Sure the News Sentinel still has a sports page with local writers, that’s one of the few sections of the paper that actually still has a stable of writers. Because sports is, after all, what this town is really interested in. But we used to have more than that. Of course, the News Sentinel was never a muckraking paper and did not win many national awards. But it was our paper. And told our story.

General Eisenhower with President Franklin Delano Roosevelt during World War II.

Many people do not care about the downturn in the fortunes of daily newspapers because, well there is, after all, the Internet and broadcast television news. But thank heaven for the few papers who pay reporters to write the stories that hold the rich and powerful accountable because that is what is critical to the health of a democracy.

Even though we don’t really have a democracy, since twice in the past 20 years the choice of the majority of voters did not become President of our country. But at least we ascribe to democratic values, we defend democratic values at home and abroad, and we tell ourselves that we act on democratic principles–that the will of the people means something in this country.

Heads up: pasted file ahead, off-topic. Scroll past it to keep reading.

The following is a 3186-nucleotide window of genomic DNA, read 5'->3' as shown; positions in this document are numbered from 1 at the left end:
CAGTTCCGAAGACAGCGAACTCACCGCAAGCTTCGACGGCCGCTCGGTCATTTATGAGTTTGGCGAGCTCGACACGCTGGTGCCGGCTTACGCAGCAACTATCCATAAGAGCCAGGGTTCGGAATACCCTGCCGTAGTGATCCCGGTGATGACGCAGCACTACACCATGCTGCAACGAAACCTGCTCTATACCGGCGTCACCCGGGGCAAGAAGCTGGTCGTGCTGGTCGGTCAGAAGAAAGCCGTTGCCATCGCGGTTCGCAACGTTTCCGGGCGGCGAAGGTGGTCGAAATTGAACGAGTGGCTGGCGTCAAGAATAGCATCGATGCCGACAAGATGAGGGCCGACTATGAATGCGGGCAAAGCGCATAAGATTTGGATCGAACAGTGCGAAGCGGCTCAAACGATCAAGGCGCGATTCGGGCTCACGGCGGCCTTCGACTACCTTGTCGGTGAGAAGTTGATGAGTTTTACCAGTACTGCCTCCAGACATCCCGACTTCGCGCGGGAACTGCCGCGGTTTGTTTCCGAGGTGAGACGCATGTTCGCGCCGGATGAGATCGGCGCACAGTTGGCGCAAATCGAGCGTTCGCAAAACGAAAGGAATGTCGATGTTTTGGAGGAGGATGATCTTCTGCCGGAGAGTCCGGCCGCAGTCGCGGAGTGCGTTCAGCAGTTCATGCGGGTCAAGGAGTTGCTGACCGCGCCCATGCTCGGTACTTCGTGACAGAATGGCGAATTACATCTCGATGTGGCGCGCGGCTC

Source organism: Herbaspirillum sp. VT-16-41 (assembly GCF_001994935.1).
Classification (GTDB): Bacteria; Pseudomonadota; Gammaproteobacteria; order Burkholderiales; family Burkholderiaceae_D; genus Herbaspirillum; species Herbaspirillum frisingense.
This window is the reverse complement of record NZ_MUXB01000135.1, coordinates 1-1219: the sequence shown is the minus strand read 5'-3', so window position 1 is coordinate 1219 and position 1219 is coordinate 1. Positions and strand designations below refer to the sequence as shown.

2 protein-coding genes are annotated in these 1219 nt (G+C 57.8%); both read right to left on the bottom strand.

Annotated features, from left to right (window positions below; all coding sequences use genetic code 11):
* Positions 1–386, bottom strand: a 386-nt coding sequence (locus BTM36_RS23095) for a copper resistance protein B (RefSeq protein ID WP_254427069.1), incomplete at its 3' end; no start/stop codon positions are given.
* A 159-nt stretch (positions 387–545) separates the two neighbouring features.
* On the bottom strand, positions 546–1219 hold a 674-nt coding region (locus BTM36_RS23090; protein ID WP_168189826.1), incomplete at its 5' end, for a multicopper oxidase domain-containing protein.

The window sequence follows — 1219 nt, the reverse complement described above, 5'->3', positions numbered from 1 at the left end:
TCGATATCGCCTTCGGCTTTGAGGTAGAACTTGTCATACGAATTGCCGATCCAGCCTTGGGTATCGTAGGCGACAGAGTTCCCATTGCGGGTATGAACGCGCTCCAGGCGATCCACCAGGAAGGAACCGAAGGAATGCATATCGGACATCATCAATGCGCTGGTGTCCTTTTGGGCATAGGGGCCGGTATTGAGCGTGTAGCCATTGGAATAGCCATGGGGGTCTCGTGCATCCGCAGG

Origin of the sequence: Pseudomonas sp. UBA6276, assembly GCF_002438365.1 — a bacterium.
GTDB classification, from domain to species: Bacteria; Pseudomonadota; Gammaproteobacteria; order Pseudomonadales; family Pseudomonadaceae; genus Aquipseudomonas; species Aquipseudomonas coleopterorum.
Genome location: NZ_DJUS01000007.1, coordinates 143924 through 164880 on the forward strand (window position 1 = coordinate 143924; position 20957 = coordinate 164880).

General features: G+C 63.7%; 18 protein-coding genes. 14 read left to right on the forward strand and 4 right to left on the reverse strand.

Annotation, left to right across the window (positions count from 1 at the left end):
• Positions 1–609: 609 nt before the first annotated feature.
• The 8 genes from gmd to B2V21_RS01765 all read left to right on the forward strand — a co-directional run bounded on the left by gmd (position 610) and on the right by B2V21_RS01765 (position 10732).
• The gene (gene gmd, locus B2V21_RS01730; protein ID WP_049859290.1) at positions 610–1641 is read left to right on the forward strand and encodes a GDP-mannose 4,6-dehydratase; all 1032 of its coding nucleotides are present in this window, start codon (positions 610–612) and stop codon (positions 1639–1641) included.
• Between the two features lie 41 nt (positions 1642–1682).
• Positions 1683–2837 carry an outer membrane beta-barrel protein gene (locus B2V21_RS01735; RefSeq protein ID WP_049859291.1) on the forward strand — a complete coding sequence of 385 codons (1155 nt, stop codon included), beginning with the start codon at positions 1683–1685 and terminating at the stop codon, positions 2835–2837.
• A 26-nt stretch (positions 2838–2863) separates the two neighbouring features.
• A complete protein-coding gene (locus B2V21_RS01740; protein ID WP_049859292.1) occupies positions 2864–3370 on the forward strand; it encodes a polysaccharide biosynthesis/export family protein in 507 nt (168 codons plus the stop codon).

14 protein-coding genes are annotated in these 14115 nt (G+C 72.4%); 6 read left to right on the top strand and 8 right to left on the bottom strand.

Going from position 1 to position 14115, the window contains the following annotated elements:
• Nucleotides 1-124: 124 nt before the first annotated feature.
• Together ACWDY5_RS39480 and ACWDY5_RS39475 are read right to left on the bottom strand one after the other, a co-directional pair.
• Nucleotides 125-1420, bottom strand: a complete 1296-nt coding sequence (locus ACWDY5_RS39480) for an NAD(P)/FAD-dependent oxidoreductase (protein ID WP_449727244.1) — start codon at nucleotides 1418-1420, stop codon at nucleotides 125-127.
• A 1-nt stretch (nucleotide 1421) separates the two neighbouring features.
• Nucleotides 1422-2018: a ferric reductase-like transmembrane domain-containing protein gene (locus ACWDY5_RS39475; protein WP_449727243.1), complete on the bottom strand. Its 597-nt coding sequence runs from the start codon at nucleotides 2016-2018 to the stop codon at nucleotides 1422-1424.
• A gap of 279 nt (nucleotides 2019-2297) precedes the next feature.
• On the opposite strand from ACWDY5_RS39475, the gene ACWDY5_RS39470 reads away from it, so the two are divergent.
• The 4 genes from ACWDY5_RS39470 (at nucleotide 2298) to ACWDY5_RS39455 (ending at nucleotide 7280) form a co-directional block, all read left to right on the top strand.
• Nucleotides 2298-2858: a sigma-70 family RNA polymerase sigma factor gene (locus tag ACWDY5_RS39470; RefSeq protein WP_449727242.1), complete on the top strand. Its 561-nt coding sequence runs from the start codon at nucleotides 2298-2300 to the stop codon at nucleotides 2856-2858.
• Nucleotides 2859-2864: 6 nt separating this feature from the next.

In order for the will of the people to mean something, however, a free and independent press must hold the government (at all levels), corporations, businesses, banks, the rich, our politicians, and our leaders accountable. Because that is what our nation was based on, and that is what keeps us free in any real sense.

So, yes, I would have been proud to have worked for a newspaper and been one of those few women who rarely made it to the table where decisions were made, but were at least on the team of a real newspaper. I would have been honored to tell the stories of people from all walks of life.

Author Dorothy Allison’s autobiography Bastard Out of South Carolina was one of the books I read that really spoke to me as a writer, and as a child who grew up poor. I was lucky enough to meet her when she came to the University of Tennessee to talk to would-be writers in the university’s English department. She told us, “Tell your stories. That’s your gold. We want to hear your stories.”